Nicola Sturgeon has announced plans to pilot a four-day working week in Scotland if she is re-elected next month.
The First Minister promised a £10 million fund to support firms that are willing to trial the benefits of working less during the week.
Sturgeon said her government would use the lessons learned from the pilots to shift to more general four-day week, however it’s all dependent on Scotland gaining full control of employment rights.
The SNP leader revealed her party’s plans for the next parliamentary term earlier today at a manifesto launch event from her house in Glasgow.
Launching her party’s manifesto, Nicola Sturgeon said: “Before the pandemic struck, many people were already worried about work-life balance.
“We want to do more to support people to achieve a better balance and help businesses employ as many people as possible.
“As part of that, we will establish a £10 million fund to support willing companies to explore and pilot the benefits of a four-day working week.”
The SNP manifesto states: “We will use the learning from this to consider a more general shift to a four day working week as and whenScotland gains full control of employment rights.
“We will also identify additional employment opportunities and assess the economic impact of moving to a four day week.
“More widely, we will support a review – in partnership with trade unions and businesses – of how working practices could and should be adapted to meet the needs of the future economy.”
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The First Minister announced a number of other new plans, from health to income tax, as she looks to secure your vote ahead of polling day on May 6.
Parties across Scotland will be announcing their manifestos and what they would do in power if elected throughout the corse of the next week.
Sturgeon is expected to remain as First Minister, however it’s her mission to secure an overall majority in the Holyrood chamber.
During the SNP manifesto launch today Sturgeon announced a number of new policies that may affect you if she is re-elected.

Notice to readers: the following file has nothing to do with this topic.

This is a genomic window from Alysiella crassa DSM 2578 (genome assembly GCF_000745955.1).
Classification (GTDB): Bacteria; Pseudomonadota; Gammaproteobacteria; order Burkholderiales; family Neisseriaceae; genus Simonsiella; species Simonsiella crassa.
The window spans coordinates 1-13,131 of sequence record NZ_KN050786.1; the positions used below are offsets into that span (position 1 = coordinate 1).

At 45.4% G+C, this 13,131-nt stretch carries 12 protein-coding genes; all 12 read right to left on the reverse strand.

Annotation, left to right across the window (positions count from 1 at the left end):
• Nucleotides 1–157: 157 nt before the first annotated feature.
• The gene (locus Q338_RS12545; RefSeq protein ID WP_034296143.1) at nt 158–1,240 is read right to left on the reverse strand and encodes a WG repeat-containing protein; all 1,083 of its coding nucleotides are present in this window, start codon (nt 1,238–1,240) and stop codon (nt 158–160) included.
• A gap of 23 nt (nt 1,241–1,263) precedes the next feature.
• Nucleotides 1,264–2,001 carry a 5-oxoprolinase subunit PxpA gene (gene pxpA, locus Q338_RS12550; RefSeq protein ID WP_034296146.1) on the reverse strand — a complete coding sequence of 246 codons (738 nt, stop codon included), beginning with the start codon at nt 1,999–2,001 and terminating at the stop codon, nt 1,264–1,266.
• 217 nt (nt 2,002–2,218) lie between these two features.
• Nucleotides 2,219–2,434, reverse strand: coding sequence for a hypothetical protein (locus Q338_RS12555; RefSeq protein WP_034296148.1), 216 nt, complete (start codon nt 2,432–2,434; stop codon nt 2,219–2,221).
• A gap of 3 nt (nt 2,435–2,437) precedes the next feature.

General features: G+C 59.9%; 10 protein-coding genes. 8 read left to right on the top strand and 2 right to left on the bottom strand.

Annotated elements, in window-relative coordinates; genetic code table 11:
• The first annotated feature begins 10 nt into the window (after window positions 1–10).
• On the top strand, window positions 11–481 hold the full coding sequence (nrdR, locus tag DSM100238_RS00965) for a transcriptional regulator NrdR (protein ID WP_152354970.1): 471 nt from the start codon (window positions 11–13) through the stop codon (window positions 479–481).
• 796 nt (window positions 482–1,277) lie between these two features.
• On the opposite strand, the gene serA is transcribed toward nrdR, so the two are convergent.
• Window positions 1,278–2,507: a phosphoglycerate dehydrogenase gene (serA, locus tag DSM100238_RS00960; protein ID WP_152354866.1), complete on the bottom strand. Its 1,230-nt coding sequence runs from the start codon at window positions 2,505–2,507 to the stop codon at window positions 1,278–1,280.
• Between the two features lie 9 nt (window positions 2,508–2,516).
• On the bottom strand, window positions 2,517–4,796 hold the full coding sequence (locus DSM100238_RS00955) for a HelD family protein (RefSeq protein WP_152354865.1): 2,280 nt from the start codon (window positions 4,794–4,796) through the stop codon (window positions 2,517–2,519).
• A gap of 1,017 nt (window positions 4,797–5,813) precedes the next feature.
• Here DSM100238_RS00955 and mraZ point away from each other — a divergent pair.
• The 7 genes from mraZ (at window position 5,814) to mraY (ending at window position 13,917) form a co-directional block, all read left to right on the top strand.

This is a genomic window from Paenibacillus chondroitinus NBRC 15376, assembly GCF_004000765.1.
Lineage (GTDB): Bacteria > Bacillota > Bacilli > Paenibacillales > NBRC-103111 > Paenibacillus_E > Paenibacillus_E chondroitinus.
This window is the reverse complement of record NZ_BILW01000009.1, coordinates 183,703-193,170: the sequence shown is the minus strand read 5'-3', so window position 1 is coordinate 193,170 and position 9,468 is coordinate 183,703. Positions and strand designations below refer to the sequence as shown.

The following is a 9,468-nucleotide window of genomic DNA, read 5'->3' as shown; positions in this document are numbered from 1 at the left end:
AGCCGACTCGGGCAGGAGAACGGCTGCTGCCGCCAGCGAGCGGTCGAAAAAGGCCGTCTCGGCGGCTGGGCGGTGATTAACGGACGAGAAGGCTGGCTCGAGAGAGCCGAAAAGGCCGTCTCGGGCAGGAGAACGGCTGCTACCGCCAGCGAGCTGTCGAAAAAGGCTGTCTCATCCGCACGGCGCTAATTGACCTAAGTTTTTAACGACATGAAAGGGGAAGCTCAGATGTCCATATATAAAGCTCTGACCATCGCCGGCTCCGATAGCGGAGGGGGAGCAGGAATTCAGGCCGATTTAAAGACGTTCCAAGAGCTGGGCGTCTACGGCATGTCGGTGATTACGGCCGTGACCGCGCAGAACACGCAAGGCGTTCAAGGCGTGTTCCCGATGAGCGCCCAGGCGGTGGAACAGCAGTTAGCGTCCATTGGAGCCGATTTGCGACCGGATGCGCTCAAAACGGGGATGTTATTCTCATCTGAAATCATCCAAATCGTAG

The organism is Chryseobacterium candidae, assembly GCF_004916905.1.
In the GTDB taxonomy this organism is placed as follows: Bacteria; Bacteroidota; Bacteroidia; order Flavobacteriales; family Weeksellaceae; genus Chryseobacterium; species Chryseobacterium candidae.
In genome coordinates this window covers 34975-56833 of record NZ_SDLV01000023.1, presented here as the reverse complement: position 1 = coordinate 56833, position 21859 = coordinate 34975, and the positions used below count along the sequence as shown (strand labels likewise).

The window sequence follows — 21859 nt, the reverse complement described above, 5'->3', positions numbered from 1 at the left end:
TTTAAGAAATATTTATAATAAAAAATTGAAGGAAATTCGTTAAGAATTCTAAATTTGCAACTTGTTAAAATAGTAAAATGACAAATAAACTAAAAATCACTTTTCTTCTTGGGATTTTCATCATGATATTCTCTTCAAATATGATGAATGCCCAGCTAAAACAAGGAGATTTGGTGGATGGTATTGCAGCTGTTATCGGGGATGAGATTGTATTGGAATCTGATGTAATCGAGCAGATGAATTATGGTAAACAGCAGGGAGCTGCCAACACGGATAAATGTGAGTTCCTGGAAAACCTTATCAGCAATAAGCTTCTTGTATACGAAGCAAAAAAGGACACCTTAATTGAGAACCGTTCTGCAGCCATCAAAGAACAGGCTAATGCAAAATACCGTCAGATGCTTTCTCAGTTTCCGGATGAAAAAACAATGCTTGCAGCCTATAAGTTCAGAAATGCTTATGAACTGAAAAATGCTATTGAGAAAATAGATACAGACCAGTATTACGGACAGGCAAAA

Here are the ones you need to know about:
The SNP has pledged to not increase the amount you pay on your income for the course of the next Scottish Parliamentary term – the next five years.
Therefore, whatever percentage you pay on the money you earn the tax you pay won’t increase from 2021 to 2026, if the SNP is re-elected.
The manifesto reads: “While it is important for any government to have flexibility to respond to a change in circumstances, our aim is to maintain current Income Tax rates for the duration of the parliament and increase thresholds by a maximum of inflation.”
If you have children then the SNP is promising to give every school kid in Scotland a device, including free broadband and advice on how to use it.
Every primary school pupil will be given a free breakfasts and lunches all year round. The SNP has also proposed piloting provision for free breakfasts in secondary schools.
For less well off families the SNP will ensure families do not face costs for curriculum related trips and activities.
The SNP is also looking to buy every kid a bike if they can’t afford to do so.
The SNP is keen for us to use public transport more in order to help the environment amid the climate crisis.
Under its plans everyone under the age of 22 will be eligible for free bus travel throughout the country.
Removing dentist charges
If re-elected the SNP vow to abolish dentistry charges across the country.
The manifesto says: “We have made great strides in improving dentistry access, but if re-elected we will now improve access further by abolishing all NHS dentistry charges over the course of the parliament.
“We will start the roll out with care experienced people aged between 18 and 26.In removing NHS dental charges we will engage with theBritish Dental Association, and others, to learn from the experience of the pandemic to help shape a reformed funding arrangement for NHS dentists so that they are supported for the future.”
If you’re struggling to get on the housing ladder then the SNP is looking to deliver around 100,000 affordable homes by 2032.
By doing so it could create more than 14,000 jobs across the country.